Melanie Bartol Jones lives in Raleigh, North Carolina, with her 3 girls, dog, and husband. Growing up, Melanie and her family moved every two years because of the Navy. This constant moving taught her how to notice details about people, places, and things, and mostly about herself. Constantly showing people who she is became an art and an opportunity to edit her story. Sports became a natural way for Melanie to fit in wherever she was, and she went on to play lacrosse at Brown University. Melanie’s life continues to be filled with details, physical activity, and change. One role she never imagined was becoming a preacher’s wife. But her husband is an Episcopal priest so the label stuck. On a daily basis she can be found volunteering for her kids’ school, reffing lacrosse, teaching pure barre, whipping up meals for 20, and realizing she may never be on The Today Show. Melanie’s writing focuses on the daily struggles of who she is going to be when she grows up and other faith questions. Check out her latest escapades and thoughts at Not Your Preacher’s Wife.
Editor’s note: I especially like Melanie’s series of “I want” statements that rhythmically wind down this essay. The whole thing is rhapsodic, almost as if the writer is speaking in a kind of trance that lets truth flow out rather than stay hidden. Thank you, Melanie, for sharing your writing.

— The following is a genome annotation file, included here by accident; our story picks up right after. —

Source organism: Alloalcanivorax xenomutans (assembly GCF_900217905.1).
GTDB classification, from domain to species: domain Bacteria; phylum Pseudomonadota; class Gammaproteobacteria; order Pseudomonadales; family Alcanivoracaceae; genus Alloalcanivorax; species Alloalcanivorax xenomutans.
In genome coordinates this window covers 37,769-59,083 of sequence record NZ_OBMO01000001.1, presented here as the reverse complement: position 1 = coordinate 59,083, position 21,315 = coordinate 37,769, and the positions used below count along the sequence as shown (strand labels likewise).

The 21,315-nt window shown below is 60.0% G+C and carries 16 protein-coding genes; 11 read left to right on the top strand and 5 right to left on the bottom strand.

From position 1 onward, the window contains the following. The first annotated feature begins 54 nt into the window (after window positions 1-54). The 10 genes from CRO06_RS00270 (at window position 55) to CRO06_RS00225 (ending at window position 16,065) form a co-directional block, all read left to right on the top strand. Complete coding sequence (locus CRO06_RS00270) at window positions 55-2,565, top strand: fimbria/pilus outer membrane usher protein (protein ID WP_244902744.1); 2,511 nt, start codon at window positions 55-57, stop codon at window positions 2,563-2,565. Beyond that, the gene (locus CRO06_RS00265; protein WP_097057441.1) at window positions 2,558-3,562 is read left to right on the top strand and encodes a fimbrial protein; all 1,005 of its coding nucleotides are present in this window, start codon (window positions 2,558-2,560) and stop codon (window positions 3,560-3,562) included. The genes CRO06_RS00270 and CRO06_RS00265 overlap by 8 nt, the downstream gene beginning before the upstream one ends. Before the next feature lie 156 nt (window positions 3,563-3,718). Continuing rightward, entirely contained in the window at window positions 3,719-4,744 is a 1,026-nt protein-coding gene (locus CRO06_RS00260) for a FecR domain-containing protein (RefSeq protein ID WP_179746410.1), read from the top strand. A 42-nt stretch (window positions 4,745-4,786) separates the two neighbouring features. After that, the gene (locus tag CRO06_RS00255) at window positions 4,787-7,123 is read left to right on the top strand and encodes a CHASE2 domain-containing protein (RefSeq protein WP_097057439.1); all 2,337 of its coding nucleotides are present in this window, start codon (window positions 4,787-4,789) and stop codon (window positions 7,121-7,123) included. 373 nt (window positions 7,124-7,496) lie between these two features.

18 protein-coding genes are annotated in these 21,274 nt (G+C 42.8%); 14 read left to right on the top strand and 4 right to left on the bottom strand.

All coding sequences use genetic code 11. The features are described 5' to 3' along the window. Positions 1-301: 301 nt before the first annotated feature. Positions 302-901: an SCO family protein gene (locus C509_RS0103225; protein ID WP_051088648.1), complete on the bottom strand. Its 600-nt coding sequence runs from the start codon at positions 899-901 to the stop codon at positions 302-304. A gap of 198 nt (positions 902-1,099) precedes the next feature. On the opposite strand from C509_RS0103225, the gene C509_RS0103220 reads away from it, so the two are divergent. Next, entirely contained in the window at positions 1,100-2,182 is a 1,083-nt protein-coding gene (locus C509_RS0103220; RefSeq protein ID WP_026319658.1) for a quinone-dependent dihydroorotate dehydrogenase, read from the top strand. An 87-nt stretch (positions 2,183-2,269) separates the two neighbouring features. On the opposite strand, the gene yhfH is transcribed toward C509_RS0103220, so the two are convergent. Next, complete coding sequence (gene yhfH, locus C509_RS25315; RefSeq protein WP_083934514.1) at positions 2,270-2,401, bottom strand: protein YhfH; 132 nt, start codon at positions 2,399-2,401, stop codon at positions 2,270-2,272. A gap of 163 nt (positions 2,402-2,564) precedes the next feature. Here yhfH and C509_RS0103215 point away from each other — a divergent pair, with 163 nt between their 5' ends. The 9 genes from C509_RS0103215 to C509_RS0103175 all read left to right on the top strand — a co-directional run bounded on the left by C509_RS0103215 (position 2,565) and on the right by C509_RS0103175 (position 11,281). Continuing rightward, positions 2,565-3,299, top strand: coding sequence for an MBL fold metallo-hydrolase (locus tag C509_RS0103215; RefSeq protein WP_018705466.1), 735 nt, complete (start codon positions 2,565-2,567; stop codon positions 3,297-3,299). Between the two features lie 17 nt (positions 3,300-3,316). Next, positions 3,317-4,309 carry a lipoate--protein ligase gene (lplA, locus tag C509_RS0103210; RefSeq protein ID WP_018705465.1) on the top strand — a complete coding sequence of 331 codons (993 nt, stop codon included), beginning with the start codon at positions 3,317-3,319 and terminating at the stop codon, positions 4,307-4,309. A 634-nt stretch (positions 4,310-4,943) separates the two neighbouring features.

Broken Shells | by Melanie Bartol Jones
Once I strolled down the beach with my mom when I was a little girl. We were looking for shells after a long day of salty air and strong sun and my eyes were tired. To be honest, I did not really want to be there except my mom and I always looked for shells together and there was no where else to go. I kept staring at the grains of sand and could only find thin, cracked shells that had been tossed one too many times in the powerful arms of the ocean.
Although my mom did not want to pick those shells up, I thought they were the most beautiful ones. Their colors were the most vibrant and I imagined that if they could talk, the broken ones would have the most interesting story.
But no one person is always the sea or the weak shell, or even the highly valued lapis stone.A mirror’s reflection can be as deceiving as the undertow of a fierce ocean. The water can have a pulling strength that overpowers the innocent swimmer before she is aware that it exists. That artificial vision in the glass sneaks up on me, and who I see becomes someone I don’t know and never want to meet.The pulling strength is something my mom always told me to avoid. “Only go in up to your elbows when there is an undertow,” she said.
This way I was evenly matched with the ocean because I could walk on top of it. I could sink my toes into the cool mooshy sand for stability and my arms could punch at the slapping waves. Then I returned to shore and the warm sand with beautiful broken shells. But looking in a mirror, there is no strategy to overcome the pulling force; unless, of course, you only take the quick glimpse. This way the freckles don’t really form on my hidden cheek bones and my large forehead does not overshadow my lapis stones. Others do this, too. A quick “How are you?” or compliment keeps you above water and out of danger, trapping the pain of experience behind the material wealth of lapis.